Wednesday, March 14, 2012

Spring on the Modern Homestead

With temperatures in the 70s today, it is time to think about preparing for spring! Whether you live out in the country, in a town, suburb, or urban center, you can begin a return with me to the homesteading approach to living. I already have flowers budding and blooming in my yard! The robins, doves, and other birds have returned, and before you know it, the time will come to plant your garden. So for now, make a list of projects you want to accomplish this spring. Using either a notebook or individual note cards, write the name of each project at the top, and then a list of steps and materials needed to complete it. And ladies, it is fine to make lists for your husbands, too!

Meticulous cleaning is an obvious spring endeavor, but I want you to go deeper this year. It is hard to keep a cluttered house in reasonable order. So throw open the doors and windows, and start looking around. Do one room at a time. The bedroom should be a sanctuary, so always keep this room clean, dusted, vacuumed, and uncluttered. A peaceful room encourages peaceful sleep, and a messy room does just the opposite. Also set up at least one outdoor living area which is a sanctuary. This can be a screened (or not screened) porch, a patio, a bench in the yard next to a birdbath, the stoop at the top of your apartment steps, or a tree house. You need areas to which you can retreat while sorting out the rest of your spaces.

We will enlist the help of The Wabi Sabi House, by Robyn Griggs Lawrence, in order to visualize our pared down homesteads. Colors are earthy, the outdoors connects with the inner dwellings, natural materials are used, sound is reduced, life flows with the seasons, beauty is imperfect, and tranquility prevails. Oh, and there is a noticeable absence of stuff. Decorations are sparse but make a statement and are not mass produced. Nor is the interior stark. Handmade and vintage objects, unique treasures associated with cherished memories, and well-worn, well-loved artifacts abound. The home is homey and is a respite from the clamor of the outside world. Nothing is allowed that doesn't have meaning, usefulness, and/or beauty (and preferably contains all three!).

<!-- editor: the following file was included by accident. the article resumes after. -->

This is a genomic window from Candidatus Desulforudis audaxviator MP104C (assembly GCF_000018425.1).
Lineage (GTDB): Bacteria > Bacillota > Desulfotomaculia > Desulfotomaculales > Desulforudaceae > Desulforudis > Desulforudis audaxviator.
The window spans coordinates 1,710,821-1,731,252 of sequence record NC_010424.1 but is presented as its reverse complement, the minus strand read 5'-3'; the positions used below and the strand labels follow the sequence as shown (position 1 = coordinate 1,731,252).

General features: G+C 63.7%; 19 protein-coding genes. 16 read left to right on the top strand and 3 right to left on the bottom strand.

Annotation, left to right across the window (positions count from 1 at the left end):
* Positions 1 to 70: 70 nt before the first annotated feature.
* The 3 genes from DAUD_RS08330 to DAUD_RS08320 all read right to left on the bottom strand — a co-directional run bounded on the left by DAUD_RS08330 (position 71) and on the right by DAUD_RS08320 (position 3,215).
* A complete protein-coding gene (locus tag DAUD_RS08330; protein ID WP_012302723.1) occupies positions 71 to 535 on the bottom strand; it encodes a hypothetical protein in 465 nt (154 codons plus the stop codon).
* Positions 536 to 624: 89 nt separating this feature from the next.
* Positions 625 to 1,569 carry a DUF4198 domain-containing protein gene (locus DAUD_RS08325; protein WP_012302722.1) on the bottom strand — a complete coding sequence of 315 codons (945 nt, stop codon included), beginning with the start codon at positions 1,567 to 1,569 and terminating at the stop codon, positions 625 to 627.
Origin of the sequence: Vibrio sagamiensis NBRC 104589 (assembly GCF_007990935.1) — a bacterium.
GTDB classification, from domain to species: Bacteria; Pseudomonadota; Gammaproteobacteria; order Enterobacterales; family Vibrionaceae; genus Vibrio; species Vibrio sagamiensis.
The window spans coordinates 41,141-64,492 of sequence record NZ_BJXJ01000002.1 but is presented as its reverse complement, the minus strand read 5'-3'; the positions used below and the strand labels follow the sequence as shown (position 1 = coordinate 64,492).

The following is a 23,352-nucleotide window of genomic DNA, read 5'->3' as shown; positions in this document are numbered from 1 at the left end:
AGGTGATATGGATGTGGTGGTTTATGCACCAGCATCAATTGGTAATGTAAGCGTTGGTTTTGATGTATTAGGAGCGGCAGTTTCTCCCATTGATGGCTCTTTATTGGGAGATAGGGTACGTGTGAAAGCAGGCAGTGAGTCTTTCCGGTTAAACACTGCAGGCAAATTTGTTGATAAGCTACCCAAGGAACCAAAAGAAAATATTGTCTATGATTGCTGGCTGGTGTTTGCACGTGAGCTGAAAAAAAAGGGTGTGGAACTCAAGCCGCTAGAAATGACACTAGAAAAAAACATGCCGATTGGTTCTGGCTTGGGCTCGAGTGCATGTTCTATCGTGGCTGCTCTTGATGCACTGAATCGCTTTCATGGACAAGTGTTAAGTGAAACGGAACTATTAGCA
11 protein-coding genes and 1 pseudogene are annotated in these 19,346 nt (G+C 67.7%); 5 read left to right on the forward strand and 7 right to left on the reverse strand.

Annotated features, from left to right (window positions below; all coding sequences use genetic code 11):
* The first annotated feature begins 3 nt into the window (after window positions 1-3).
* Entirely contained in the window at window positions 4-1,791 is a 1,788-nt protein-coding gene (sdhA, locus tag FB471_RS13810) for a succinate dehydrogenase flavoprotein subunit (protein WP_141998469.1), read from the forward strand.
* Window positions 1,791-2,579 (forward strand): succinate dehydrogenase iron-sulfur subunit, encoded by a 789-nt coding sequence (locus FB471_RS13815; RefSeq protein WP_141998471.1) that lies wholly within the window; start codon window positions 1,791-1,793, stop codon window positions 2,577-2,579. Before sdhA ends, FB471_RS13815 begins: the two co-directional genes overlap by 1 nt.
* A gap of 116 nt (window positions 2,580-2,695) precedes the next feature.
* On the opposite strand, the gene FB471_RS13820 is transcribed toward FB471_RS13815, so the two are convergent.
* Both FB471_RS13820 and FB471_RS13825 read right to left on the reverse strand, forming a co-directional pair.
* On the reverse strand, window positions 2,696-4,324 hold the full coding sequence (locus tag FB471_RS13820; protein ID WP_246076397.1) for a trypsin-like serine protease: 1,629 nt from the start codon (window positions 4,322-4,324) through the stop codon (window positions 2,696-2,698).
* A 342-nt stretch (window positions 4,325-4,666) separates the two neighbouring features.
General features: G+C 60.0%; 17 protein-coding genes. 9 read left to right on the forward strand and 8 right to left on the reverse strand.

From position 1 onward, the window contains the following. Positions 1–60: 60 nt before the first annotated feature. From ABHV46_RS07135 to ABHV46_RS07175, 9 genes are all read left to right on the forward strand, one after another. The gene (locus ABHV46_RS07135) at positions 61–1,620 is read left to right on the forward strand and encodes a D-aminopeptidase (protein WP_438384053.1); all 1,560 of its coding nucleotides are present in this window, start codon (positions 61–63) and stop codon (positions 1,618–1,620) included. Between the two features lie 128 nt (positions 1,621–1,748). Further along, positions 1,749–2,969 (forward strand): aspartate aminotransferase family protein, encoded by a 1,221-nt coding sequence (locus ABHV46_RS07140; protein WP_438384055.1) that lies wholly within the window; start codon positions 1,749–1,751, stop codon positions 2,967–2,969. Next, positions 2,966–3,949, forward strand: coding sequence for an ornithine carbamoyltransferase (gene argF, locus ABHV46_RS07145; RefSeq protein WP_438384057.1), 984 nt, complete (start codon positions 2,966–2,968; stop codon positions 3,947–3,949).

Some say that we can't return to a past era and way of life, as the protagonist played by Owen Wilson in the movie, Midnight in Paris wished fervently to do. I can relate to him. I have always felt that I belong to another time. A more romantic, more glamourous,  more magical, or more innocent time. Yes, we live in the here and now. You could replace your car with a horse and buggy, but you probably won't. Still, you could check your email less often, say, only once a day. Limit television viewing to 5 hours a week, or turn it off for a whole month (gasp!). For the love of God, at least unplug your children. Cell phones should not go to school and should be handed over at bedtime. A TV should never be in a child's bedroom (or yours either), and neither should a computer or video games.

I'm going to give you food for thought and track my own progress this spring. Let's see if we can, after all, turn back the clock just a smidgen to the days when humans were vitally connected to the earth, when kids played in the backyard using their imaginations, clothes were hung on the line, and women baked their own bread. Let's just experiment. Change our habits. Reinvent ourselves, our families, our lives! Let's wake up from our malaise and breathe the new air. A little at a time, one day at a time, here on the modern homestead.